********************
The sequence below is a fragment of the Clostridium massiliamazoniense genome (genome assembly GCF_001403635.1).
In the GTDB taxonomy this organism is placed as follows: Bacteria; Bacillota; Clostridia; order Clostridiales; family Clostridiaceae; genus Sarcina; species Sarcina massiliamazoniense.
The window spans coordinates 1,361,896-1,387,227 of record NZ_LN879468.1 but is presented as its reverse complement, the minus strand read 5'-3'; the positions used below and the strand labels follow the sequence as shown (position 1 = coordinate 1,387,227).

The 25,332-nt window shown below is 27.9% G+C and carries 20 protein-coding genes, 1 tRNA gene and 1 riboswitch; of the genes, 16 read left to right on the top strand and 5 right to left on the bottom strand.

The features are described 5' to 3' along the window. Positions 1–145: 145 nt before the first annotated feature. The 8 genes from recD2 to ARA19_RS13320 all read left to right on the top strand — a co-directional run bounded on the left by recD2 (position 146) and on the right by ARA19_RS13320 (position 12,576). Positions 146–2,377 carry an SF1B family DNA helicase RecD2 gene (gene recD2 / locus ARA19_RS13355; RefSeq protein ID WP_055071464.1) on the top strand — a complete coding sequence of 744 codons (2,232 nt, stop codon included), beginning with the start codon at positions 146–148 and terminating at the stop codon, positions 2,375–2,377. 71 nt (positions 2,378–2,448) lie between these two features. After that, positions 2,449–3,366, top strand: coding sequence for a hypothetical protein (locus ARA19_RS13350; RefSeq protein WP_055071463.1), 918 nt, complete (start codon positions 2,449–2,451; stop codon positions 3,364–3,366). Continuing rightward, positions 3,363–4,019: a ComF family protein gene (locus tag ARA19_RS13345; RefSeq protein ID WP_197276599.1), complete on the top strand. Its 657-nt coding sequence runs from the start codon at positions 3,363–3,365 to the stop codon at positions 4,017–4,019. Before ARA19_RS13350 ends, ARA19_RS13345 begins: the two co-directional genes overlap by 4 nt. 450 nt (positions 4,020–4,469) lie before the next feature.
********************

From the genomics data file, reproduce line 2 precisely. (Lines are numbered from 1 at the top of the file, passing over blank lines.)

In the GTDB taxonomy this organism is placed as follows: Bacteria; Bacillota; Clostridia; order Clostridiales; family Clostridiaceae; genus Sarcina; species Sarcina massiliamazoniense.